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Preparing for the new Computing curriculum: what if #1

PLAN AI believe a lot of people are worried by the forthcoming Computing Programme of Study, judging by the number of people I’ve spoken to who say they have not yet begun to think about it. And that is quite understandable. Although looked at from one point of view it is more of a change in emphasis from the old one, there is also a lot more required in terms of computer programming and related matters. Schemes of work will need to be modified – I don’t think they should need to be completely rewritten if you have been teaching to the old ICT programme of study properly. This is the first in a series of posts that aim to encourage you to think about the new programme of study, perhaps in a new way. It is based around a keynote talk I gave a short while ago.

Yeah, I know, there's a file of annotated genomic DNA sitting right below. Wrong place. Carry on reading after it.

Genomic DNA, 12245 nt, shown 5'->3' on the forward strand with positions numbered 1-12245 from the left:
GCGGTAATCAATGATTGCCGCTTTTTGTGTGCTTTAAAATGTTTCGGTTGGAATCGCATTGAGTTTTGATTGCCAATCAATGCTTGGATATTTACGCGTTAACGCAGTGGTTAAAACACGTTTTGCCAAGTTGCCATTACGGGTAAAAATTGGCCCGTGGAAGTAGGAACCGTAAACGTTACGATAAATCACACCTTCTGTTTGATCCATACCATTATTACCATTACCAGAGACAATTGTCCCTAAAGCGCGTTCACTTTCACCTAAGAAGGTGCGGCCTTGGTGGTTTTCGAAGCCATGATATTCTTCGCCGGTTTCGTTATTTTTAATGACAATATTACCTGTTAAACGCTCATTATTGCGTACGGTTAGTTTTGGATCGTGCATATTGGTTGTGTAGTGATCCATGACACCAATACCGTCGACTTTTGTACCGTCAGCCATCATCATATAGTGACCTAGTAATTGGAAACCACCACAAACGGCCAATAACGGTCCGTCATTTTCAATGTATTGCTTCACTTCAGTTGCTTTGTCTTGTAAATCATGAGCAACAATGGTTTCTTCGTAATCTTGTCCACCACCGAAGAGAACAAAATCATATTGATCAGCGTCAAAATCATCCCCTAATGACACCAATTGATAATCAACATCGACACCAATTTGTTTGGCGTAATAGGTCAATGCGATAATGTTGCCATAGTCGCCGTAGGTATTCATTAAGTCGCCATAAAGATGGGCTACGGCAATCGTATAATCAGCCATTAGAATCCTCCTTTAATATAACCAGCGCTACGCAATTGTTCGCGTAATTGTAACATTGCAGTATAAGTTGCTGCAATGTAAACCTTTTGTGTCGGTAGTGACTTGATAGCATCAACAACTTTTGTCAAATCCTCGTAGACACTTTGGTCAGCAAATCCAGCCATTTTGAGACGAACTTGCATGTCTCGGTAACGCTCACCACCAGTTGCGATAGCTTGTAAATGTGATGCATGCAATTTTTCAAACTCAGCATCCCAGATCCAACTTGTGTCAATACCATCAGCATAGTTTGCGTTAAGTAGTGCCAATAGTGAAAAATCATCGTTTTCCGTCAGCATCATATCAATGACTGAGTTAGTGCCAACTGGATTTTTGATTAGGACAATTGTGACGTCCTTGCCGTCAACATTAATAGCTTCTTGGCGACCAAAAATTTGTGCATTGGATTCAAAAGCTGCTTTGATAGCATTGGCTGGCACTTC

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Getting permission to go on an ICT or Computing course

On this date 4 years ago I published an article that I think is still relevant today.

It strikes me that, what with a new Computing Programme of Study coming into effect in September 2014, ie under a year’s time, Getting permission to go on an ICT course or to a conference is rather timely. Teachers of ICT having to become

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Report from the 3D print show

Richard Smith, of Igloo in Education and Amazing ICT, recently visited the 3D Print Show in London. What did he make of it?

Hi, Richard Smith here from Igloo in Education. I am delighted to have been asked by Terry to do a guest blog post on the 3D print show that took place in London from 7-9th November.